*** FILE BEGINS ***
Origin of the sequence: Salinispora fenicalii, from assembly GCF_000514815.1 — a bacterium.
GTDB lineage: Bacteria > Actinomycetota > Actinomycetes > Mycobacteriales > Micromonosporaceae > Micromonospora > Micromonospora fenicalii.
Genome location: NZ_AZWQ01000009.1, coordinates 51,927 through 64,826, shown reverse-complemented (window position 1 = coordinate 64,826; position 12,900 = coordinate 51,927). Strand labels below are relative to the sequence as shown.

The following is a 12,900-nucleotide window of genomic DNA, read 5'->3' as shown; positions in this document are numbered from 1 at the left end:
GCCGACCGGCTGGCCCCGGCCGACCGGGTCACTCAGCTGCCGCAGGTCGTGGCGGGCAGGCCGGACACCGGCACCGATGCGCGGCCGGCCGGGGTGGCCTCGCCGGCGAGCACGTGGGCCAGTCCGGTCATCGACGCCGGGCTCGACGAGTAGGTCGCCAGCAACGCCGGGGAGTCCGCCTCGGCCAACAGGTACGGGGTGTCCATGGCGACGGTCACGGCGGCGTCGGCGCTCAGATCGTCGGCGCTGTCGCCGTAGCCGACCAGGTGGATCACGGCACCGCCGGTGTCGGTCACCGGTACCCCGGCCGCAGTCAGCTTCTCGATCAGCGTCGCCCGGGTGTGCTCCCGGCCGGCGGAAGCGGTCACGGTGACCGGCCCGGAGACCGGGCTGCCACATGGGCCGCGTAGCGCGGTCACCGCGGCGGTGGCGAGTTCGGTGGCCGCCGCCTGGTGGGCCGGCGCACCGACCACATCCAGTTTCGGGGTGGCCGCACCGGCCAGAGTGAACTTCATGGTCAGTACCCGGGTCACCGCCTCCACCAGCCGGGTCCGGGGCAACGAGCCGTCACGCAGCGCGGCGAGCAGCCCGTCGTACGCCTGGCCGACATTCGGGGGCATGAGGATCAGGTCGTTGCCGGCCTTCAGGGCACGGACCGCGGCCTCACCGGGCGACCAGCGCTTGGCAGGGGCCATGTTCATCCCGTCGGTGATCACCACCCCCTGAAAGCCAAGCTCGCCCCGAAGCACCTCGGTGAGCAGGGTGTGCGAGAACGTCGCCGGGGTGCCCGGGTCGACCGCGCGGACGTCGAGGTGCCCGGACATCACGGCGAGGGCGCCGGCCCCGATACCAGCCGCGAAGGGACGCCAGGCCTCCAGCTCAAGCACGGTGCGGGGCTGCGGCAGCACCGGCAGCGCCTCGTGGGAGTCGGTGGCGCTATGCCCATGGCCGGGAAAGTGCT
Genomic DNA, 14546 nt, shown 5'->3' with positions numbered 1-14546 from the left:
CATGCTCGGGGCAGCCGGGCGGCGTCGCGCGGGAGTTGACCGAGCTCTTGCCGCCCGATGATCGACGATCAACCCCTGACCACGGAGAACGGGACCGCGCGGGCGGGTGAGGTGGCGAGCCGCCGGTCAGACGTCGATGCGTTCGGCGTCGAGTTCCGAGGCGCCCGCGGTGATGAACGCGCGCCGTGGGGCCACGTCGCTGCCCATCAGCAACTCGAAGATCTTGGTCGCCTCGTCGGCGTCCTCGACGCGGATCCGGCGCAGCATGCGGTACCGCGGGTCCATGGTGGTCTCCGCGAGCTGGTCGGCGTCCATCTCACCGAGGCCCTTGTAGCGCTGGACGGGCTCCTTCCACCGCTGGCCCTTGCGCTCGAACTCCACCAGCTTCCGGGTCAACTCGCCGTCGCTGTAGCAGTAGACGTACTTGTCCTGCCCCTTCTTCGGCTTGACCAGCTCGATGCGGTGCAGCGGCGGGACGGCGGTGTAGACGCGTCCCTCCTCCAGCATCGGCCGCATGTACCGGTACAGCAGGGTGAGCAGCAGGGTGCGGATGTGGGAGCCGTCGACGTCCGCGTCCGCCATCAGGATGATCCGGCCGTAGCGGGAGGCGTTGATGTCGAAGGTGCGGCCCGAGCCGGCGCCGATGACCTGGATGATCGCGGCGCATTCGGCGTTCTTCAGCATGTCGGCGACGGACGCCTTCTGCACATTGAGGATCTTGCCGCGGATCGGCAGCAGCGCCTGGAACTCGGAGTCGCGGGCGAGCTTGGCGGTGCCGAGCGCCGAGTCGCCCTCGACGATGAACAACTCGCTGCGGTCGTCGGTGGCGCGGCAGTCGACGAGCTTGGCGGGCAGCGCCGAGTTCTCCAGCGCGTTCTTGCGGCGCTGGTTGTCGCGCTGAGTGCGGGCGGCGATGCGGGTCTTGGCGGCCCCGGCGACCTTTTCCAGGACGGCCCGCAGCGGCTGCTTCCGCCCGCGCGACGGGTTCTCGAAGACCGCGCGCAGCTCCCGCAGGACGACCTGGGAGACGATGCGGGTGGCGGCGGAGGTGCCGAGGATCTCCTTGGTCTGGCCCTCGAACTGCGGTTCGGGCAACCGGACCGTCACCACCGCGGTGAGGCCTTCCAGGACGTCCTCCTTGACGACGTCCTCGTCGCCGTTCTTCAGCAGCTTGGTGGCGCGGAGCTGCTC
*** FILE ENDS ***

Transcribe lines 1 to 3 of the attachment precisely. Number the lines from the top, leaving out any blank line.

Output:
Origin of the sequence: Salinispora fenicalii, from assembly GCF_000514815.1 — a bacterium.
GTDB lineage: Bacteria > Actinomycetota > Actinomycetes > Mycobacteriales > Micromonosporaceae > Micromonospora > Micromonospora fenicalii.
Genome location: NZ_AZWQ01000009.1, coordinates 51,927 through 64,826, shown reverse-complemented (window position 1 = coordinate 64,826; position 12,900 = coordinate 51,927). Strand labels below are relative to the sequence as shown.